Archive for October, 2013

Sage butter makes the Brussels better

Very often when I tell people that two of my favorite vegetables are beets and Brussels sprouts I get a look as if I just grew a second nose. “You can’t be serious” and “REALLY??!” are some of the most comment responses, along with “I can’t stand _____, I used to have to eat them as a kid, and….yuck!”

Sadly, I find that frequently both of these vegetables end up with an “F” grade because they aren’t cooked well AT ALL. Think of the last time you (or someone you know) cooked beets or Brussels sprouts. How many of you boiled a pot of water as the first step? If the second step was putting either of these veggies into that water, I can tell you already, you went wrong from the beginning.

You see, water is amazing. It gives us life, grows our food, washes away dirt and germs, however it can also steal away valuable and irreplaceable nutrients and flavor in cooking. With beets, this is easy to see. Almost immediately the water turns brilliant pink when beets are added. As you heat and boil these roots, the nutrients and flavors (especially the sweetness) trapped inside the veggies seep out into the water. When the cooking is done, where does that water go? Unless you’re using a bit of it for the recipe, the likely answer is “down the drain,” and with it most of what makes the beets taste good. The same can be said for Brussels sprouts. The results are flavors described as “bitter,” “bland,” and generally disgusting. I know there are other reasons people don’t like these two veggies including texture and smell, but cooking them poorly doesn’t help.

There are many great suggestions for roasting, sautéing and otherwise NOT boiling both beets and Brussels sprouts. By far, the best method for beets is roasting, but I will leave those directions for another day. Today I want to focus on the sprouts.

A few years ago a colleague introduced me to sage butter. Sage was an herb I previously shied away from, feeling completely incompetent in its use. But combine it with butter and… heaven. Add sprouts, yeah, awesome.

Sage butter brussel sprouts

Sage Butter Brussels Sprouts

  • Butter, half stick or more
  • Fresh sage leaves, half cup or more
  • Brussels sprouts, 2-3 cups
  • Sea salt

In a large pan, add a lot of butter (seriously, don’t be stingy, a good half stick or more is appropriate). Using fresh sage, tear up about a half cup up of rinsed leaves, more if you like  – they will cook down, so it’s important to at least cover the bottom of the pan once, but I like closer to twice. Turn the heat to low, cover and let alone for 30 minutes minimum, I suggest 45 mins to an hour if you have time. Stir a few times  to coat the leaves, otherwise, as long as the butter does not bubble (too hot!), you should be able to set a timer and walk away.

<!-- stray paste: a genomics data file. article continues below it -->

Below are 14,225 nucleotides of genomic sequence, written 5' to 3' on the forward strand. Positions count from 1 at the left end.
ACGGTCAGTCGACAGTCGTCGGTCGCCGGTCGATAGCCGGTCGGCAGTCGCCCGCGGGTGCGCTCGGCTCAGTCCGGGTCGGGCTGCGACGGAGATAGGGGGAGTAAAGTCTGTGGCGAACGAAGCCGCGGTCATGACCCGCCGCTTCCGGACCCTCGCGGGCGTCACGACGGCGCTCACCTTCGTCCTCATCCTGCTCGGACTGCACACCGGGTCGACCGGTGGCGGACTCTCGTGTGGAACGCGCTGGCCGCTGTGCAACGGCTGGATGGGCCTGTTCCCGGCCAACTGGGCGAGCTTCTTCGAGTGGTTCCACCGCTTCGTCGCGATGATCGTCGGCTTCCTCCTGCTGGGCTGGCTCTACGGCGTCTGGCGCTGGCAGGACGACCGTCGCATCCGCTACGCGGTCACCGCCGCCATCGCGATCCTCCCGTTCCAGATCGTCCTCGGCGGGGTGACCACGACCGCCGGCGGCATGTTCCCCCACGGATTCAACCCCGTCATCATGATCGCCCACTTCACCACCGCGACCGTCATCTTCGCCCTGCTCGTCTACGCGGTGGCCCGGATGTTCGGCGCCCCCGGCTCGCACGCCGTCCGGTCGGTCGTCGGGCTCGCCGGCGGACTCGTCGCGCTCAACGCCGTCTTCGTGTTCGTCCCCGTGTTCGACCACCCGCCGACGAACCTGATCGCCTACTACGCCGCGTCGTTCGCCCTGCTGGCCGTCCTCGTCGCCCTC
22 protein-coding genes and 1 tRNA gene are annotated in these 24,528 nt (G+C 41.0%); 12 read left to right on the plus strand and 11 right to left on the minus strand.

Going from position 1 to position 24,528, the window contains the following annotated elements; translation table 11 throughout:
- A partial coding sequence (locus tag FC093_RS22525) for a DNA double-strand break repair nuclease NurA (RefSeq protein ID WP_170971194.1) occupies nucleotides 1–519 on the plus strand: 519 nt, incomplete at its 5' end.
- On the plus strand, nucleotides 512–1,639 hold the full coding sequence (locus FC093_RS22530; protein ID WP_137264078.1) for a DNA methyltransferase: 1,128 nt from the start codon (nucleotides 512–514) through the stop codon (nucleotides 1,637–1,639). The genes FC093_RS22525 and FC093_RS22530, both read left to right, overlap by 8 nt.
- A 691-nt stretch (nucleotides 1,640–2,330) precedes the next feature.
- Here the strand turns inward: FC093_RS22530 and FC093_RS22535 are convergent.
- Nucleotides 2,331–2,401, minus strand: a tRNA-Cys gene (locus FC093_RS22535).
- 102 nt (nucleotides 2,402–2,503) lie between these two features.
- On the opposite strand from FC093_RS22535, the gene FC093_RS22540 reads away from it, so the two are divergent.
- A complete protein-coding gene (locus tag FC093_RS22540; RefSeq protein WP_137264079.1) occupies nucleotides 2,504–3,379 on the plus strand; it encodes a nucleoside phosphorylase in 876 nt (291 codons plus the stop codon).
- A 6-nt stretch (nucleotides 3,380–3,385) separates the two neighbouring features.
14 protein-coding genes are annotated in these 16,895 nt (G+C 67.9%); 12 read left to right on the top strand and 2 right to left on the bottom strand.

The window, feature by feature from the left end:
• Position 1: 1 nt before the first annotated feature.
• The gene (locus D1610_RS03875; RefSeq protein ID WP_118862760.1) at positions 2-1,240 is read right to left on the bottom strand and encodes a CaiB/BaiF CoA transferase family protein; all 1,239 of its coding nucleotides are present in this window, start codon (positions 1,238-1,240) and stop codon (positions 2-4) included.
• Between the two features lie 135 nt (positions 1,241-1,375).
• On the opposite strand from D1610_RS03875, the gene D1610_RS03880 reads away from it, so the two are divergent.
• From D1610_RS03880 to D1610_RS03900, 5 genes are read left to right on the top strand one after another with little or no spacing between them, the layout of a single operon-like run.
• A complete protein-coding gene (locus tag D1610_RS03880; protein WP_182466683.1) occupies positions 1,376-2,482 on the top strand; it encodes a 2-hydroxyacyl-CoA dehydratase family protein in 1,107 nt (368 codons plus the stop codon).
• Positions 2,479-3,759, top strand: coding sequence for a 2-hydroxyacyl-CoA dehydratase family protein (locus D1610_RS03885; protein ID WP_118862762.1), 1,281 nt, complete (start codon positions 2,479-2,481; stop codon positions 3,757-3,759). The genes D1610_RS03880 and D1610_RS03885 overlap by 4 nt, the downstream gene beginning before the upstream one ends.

While the butter is doing its thing, rinse your sprouts. You’re going to want enough to cover the bottom of the pan once when they’re cut in half, but up to two layers deep will work. Slice each sprout in half. Remove bad spots and trim ends if brown. As a veggie with several layers, I recommend soaking and/or rinsing them again once cut in half.

The next part is something I experimented with many times, but it seemed hit or miss on getting just the right texture, flavor and color. Last fall, however, I found this recipe for Golden-Crusted Brussel Sprouts. It’s quick and delivers just the right tenderness, maintains the lovely bright green color and adds a touch of mouth-watering caramelization. While the referenced recipe uses oil, we’ll continue with our sage butter.

Once your butter is ready (give it a taste, should be infused with sage-y goodness), dump in the sprouts. Turn the heat up to medium and stir to cover the sprouts with butter. Sprinkle with a shake of sea salt and cover. The moisture on the sprouts (from rinsing) and in the butter will “steam” the veggies. Cook for 5-7 minutes, uncover to stir and taste test. Depending on the size of your sprouts and how many you’re cooking, they may take a few more minutes to be tender. You’re going for something similar to “al dente” in the pasta world, or “just tender” as the other author put it. If they’re not quite ready, put the lid back on and allow to cook for a few more minutes. When ready, remove the cover, add another shake of sea salt, turn heat to high and allow to caramelize. I suggest turning a few times, so you can get browning on both sides, but the main thing is to not let the butter burn (browning is ok). This heat will also cause the sage to get a little crispy – one of the best parts, in my opinion.

IMG_0676[1]While I know this recipe won’t convert every person who despises sprouts, I promise it will convince at least some of the “sprout curious” or those open to giving them a second chance after childhood trauma.


October 20, 2013 at 6:23 pm Leave a comment

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